Past 5,000 years prolific for changes to human genome
High-resolution sequencing study emphasizes importance of rare variants in disease.
28 November 2012
A study published today in Nature 3 now helps to clarify when many of those rare variants arose. Researchers used deep sequencing to locate and date more than one million single-nucleotide variants — locations where a single letter of the DNA sequence is different from other individuals — in the genomes of 6,500 African and European Americans. The findings confirm their earlier work suggesting that the majority of variants, including potentially harmful ones, were picked up during the past 5,000–10,000 years. Researchers also saw the genetic stamp of the diverging migratory history of the two groups.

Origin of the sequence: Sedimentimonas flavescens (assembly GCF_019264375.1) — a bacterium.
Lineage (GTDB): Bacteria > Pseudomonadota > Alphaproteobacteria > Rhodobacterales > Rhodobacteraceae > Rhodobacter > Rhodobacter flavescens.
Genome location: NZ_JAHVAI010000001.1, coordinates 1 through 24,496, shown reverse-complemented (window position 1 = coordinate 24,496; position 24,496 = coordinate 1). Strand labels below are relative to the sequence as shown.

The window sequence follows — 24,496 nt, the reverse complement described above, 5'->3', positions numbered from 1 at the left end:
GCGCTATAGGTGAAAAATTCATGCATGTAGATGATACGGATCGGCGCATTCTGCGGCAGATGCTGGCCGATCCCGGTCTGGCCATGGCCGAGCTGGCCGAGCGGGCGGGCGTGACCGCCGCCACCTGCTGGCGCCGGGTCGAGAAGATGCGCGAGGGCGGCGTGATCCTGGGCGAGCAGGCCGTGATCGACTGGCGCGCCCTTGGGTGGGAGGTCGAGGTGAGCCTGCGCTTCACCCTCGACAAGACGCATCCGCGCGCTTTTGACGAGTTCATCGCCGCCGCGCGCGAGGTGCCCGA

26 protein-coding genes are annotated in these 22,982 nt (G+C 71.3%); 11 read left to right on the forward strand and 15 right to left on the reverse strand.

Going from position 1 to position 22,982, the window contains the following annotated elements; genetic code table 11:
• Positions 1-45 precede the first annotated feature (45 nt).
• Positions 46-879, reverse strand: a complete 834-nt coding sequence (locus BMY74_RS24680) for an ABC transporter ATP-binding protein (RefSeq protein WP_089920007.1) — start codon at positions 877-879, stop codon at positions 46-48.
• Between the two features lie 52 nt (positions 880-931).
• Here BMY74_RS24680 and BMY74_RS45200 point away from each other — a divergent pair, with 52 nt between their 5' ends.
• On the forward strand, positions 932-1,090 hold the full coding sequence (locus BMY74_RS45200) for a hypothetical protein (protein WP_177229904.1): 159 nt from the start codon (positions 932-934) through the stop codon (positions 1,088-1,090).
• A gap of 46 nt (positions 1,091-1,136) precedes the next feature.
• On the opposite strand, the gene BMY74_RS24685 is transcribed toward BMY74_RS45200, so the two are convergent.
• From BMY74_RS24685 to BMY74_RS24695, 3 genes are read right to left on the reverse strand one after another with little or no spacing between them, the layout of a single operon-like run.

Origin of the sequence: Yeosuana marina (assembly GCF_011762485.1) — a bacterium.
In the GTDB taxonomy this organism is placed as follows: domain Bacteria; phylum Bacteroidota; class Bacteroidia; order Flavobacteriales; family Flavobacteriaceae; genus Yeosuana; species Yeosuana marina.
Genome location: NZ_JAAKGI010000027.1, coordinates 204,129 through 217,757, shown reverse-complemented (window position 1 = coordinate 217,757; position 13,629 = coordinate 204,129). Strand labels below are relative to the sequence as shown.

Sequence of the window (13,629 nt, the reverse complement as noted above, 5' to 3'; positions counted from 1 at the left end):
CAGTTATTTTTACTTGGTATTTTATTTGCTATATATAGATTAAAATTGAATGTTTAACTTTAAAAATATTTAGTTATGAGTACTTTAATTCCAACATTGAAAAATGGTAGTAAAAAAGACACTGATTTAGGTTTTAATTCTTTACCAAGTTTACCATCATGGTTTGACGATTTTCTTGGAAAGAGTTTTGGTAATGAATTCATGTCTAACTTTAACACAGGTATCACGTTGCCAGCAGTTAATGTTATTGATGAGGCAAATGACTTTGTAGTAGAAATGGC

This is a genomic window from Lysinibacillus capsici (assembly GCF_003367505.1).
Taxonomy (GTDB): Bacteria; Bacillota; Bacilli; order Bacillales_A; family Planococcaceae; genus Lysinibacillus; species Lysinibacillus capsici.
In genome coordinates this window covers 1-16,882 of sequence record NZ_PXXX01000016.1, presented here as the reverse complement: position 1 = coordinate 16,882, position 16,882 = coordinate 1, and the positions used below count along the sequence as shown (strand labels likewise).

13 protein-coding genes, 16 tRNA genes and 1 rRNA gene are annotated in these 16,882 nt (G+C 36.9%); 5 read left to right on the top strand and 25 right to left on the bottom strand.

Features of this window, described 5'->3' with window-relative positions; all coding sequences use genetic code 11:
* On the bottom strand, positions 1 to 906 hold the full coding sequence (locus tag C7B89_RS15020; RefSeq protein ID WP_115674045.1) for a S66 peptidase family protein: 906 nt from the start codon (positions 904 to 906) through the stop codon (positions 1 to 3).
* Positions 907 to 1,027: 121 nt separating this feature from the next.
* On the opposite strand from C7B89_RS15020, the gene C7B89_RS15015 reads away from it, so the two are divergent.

Humans are carrying around more harmful mutations in the last 5,000 years.
CHRIS DASCHER / GETTY IMAGES
The large sample size — 4,298 North Americans of European descent and 2,217 African Americans — has enabled the researchers to mine down into the human genome, says study co-author Josh Akey, a genomics expert at the University of Washington in Seattle. He adds that the researchers now have “a way to look at recent human history in a way that we couldn’t before.”
Read more here/Leia mais aqui: Nature